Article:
Review: Photo Tour Through Disney’s 15th Annual Epcot International Food and Wine Festival (That’s Sure To Make You Hungry)

in Disney, Theme Parks, Walt Disney World

Today, on the 39th birthday of Walt Disney World itself, Disney has kicked off its 2010 Epcot International Food and Wine Festival, entering the event’s 15th year. With 28 separate kiosks filled with food and drinks from around the world, the International Food and Wine Festival offers every Epcot guest something they’ll enjoy.

I previewed this year’s offerings during a festival “soft opening” last night, accompanied by my wife and mother. While it’s nearly impossible to dine at every location in one visit, we did enjoy a sampling of our favorites from the past plus a few new items for this year. So now come with us on a photo journey through our trip around Epcot’s World Showcase, including my thoughts on a few of the dishes…

This year, Disney is making it very clear to all who visit Epcot that the festival is in its 15th year, by way of numerous signs, decorations, and topiaries:

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Epcot International Food and Wine Festival signs

DSCN2216aEpcot International Food and Wine Festival signs and topiary

Fresh herbs and other food plants are labeled and scattered throughout the promenade:

Epcot International Food and Wine Festival herb garden

Epcot International Food and Wine Festival oregano

But you’re not here to look at signs and plants, so let’s get on with the food. Working our way counter-clockwise around the World Showcase, our first stop was New Zealand:

New Zealand

New Zealand - Lamb Slider with Tomato Chutney

Unlike the lamb slider I had at the Food and Wine Festival last year, this one was juicy, bold, and came with a bit of a spicy kick. It’s smaller than it looks in the photo but is worth the $4.75 price tag.

Next stop, Greece:

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While I was the only one to eat at the New Zealand kiosk, all three of us sampled from Greece, getting the Greek Salad with Pita Bread ($3), Chicken Souvlaki with Tzatziki ($4), and Baklava ($3):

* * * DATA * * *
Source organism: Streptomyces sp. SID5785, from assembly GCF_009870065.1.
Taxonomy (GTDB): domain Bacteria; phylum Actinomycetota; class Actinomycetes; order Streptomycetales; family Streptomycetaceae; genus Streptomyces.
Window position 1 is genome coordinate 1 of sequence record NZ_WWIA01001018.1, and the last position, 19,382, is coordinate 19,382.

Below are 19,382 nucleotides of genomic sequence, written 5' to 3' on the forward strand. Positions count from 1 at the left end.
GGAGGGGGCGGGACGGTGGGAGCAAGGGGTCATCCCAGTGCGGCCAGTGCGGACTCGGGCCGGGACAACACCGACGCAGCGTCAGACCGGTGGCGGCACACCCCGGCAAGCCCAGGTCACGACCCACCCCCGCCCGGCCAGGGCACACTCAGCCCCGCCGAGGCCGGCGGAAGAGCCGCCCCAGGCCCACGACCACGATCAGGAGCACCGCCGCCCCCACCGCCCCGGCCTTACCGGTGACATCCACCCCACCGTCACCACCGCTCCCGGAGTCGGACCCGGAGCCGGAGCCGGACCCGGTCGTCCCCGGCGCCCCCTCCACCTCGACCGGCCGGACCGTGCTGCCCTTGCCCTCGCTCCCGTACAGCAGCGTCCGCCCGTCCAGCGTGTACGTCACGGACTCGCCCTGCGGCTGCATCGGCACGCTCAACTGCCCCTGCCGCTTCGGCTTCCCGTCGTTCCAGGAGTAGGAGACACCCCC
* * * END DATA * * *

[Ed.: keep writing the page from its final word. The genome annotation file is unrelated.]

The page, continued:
Related: Did Disneyland Hint That a Food Festival is Coming Soon?

Greece - Greek Salad with Pita Bread

Greece - Chicken Souvlaki with Tzatziki

Greece - Baklava

Of the three, the chicken souvlaki was my favorite, emerging from the kiosk with a great combination of hot chicken, warm and soft pita bread, and cold tzatziki sauce. But the salad and baklava shouldn’t be missed either for any fan of Greek cuisine. It’s an all-around winner this year.

Next, we moved on to the new-for-2010 booth, Charcuterie & Cheese:

Charcuterie & Cheese sign

Here my goal was to grab the Cheese Fondue with Croutons and Roasted Potatoes ($3). They had just ran out of the previous batch and had to whip up a new one, which I found entertaining to watch (though other nearby guests were growing rather impatient – and even rude):

Charcuterie & Cheese - Chef making fondue

Charcuterie & Cheese fondue

In the end, this combination of Swiss and Gruyere cheese with wine and a few spices proved to have one of the boldest flavors of the night. I thoroughly enjoyed it, though my wife (who’s not a fan of Swiss cheese or wine) didn’t care for it at all. The most prominent flavor of this fondue is definitely the wine.

Following a healthy dose of cheese fondue, it was time for the yearly #1 seller at the Epcot International Food and Wine Festival, Cheddar Cheese Soup ($3.75) from Canada:

Canada - Cheddar Cheese Soup

A perfect blend of cheese and bacon flavors, this soup is the go-to dish for the majority of festival-goers, and for good reason.

We reluctantly bypassed Ireland (long line), which had an enticing cheese platter (new this year, pictured below) and Lava Cake with Baileys Irish Cream Ganache (not new this year, but fantastic every year):

Ireland cheese plate

Next around the World Showcase was France, complete with cute chefs in cute little French outfits:

French chefs

My wife and mother each couldn’t pass up the Chocolate Creme Brulee ($3.75) while I dove into the Braised Short Ribs in Cabernet with Mashed Potatoes ($4.75):

France - Chocolate Creme Brulee

France - Braised Short Ribs in Cabernet with Mashed Potatoes

Yes, that second picture shows short ribs and mashed potatoes. The shredded rib meat hides inside the surprisingly dense potatoes. This is a hearty meal that arrives hot and fresh. It’s also quite filling, so if your goal is to make it to as many Food and Wine Festival kiosks as possible, you might want to skip this one, though it is rather good.

From here we skipped over Spain, Belgium, and Morocco, not because none had enticing offerings, but because we had our eyes on a few favorites down the road. First up, a must-have for me: Grilled Lamp Chop with Roasted Potato Salad and Red Wine Reduction ($5.75):

Australia - Grilled Lamp Chop with Roasted Potato Salad and Red Wine Reduction